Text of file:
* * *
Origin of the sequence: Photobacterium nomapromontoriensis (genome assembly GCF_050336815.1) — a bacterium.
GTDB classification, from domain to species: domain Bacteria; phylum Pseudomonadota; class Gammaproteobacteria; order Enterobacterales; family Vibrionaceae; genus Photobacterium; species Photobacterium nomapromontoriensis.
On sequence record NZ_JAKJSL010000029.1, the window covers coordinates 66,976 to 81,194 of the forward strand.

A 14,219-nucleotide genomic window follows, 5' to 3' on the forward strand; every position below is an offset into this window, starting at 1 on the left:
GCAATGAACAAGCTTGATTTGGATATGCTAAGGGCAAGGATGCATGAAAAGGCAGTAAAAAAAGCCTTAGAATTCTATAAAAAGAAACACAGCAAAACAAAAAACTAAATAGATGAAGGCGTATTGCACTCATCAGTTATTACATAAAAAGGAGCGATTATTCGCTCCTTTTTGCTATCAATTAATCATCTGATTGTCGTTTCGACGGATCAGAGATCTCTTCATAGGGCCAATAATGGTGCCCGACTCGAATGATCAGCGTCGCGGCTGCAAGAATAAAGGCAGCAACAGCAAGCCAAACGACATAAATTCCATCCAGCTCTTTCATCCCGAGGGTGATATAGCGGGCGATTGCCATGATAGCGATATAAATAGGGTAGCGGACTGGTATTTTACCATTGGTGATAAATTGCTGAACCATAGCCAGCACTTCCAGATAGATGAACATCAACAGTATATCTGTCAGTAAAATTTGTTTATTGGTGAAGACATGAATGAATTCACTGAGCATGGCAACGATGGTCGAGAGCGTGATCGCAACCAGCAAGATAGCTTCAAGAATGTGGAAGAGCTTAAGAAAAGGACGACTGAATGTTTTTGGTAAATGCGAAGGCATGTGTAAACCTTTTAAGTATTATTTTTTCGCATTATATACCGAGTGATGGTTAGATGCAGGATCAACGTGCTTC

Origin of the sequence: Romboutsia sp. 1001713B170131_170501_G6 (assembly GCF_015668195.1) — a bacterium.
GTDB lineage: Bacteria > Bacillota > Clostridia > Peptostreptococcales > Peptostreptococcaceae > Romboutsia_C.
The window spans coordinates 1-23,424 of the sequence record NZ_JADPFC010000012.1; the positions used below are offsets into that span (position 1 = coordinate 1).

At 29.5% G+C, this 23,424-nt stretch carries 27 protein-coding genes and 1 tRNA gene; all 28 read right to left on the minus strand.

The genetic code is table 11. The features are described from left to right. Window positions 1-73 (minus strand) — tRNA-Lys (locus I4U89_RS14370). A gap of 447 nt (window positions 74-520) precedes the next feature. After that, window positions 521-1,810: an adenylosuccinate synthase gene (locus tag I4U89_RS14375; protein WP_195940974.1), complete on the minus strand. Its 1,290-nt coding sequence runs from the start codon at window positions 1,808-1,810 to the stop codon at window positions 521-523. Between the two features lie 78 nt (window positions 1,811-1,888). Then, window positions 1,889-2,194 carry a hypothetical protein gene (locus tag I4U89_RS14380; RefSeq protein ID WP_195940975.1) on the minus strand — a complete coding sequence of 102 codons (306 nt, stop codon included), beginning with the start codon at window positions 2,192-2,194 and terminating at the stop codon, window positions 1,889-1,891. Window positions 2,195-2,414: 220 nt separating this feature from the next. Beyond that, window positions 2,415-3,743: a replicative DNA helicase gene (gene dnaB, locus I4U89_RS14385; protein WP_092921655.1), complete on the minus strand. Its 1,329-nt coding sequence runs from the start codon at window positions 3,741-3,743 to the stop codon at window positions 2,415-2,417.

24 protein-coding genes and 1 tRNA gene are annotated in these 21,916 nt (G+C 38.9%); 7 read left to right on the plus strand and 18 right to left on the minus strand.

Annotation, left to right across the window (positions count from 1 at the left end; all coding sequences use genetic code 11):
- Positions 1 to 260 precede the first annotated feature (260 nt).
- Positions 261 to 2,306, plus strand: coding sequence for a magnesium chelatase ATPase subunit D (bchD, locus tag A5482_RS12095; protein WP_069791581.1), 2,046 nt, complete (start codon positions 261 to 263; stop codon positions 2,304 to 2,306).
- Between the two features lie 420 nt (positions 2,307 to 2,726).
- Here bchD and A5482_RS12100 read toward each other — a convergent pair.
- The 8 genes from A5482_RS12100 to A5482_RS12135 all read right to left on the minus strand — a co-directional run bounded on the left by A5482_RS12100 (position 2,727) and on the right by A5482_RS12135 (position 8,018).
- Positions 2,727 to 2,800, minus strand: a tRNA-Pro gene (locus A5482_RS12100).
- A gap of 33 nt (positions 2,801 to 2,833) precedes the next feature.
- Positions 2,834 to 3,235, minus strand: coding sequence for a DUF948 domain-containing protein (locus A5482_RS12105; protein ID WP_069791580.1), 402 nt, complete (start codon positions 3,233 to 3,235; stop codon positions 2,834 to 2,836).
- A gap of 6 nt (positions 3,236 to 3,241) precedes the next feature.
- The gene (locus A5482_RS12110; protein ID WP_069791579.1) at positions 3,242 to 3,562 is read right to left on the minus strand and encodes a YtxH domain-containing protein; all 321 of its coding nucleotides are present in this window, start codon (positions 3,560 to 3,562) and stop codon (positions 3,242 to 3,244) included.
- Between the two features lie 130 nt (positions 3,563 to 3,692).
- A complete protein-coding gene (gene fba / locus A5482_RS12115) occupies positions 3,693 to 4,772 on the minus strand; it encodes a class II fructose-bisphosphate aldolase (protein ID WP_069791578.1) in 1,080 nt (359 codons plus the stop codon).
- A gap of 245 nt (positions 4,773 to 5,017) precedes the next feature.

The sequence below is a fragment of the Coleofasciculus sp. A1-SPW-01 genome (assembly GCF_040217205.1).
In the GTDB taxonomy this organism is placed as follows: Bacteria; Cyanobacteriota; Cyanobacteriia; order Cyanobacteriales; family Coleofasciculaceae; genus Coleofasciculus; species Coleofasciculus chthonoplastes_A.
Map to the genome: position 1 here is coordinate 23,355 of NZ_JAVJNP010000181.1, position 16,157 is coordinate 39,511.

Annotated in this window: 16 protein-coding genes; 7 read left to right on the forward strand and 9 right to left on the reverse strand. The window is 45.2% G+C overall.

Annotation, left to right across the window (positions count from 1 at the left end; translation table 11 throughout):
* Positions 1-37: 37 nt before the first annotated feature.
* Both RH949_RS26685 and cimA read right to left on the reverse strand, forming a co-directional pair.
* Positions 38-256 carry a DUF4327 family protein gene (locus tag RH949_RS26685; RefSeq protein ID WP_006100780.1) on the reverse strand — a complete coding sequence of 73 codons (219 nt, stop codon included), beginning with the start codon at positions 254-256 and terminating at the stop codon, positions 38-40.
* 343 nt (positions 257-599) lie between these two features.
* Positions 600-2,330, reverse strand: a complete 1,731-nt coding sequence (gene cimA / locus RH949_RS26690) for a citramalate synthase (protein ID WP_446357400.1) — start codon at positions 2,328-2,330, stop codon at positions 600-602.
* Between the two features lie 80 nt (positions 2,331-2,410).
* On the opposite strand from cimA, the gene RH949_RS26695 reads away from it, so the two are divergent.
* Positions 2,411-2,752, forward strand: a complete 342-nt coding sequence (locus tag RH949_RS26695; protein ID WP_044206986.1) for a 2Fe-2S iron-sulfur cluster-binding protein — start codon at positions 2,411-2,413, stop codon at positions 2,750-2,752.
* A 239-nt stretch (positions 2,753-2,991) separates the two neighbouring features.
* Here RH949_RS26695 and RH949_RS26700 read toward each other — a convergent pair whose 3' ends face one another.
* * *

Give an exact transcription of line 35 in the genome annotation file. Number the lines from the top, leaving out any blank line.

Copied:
* Positions 600-2,330, reverse strand: a complete 1,731-nt coding sequence (gene cimA / locus RH949_RS26690) for a citramalate synthase (protein ID WP_446357400.1) — start codon at positions 2,328-2,330, stop codon at positions 600-602.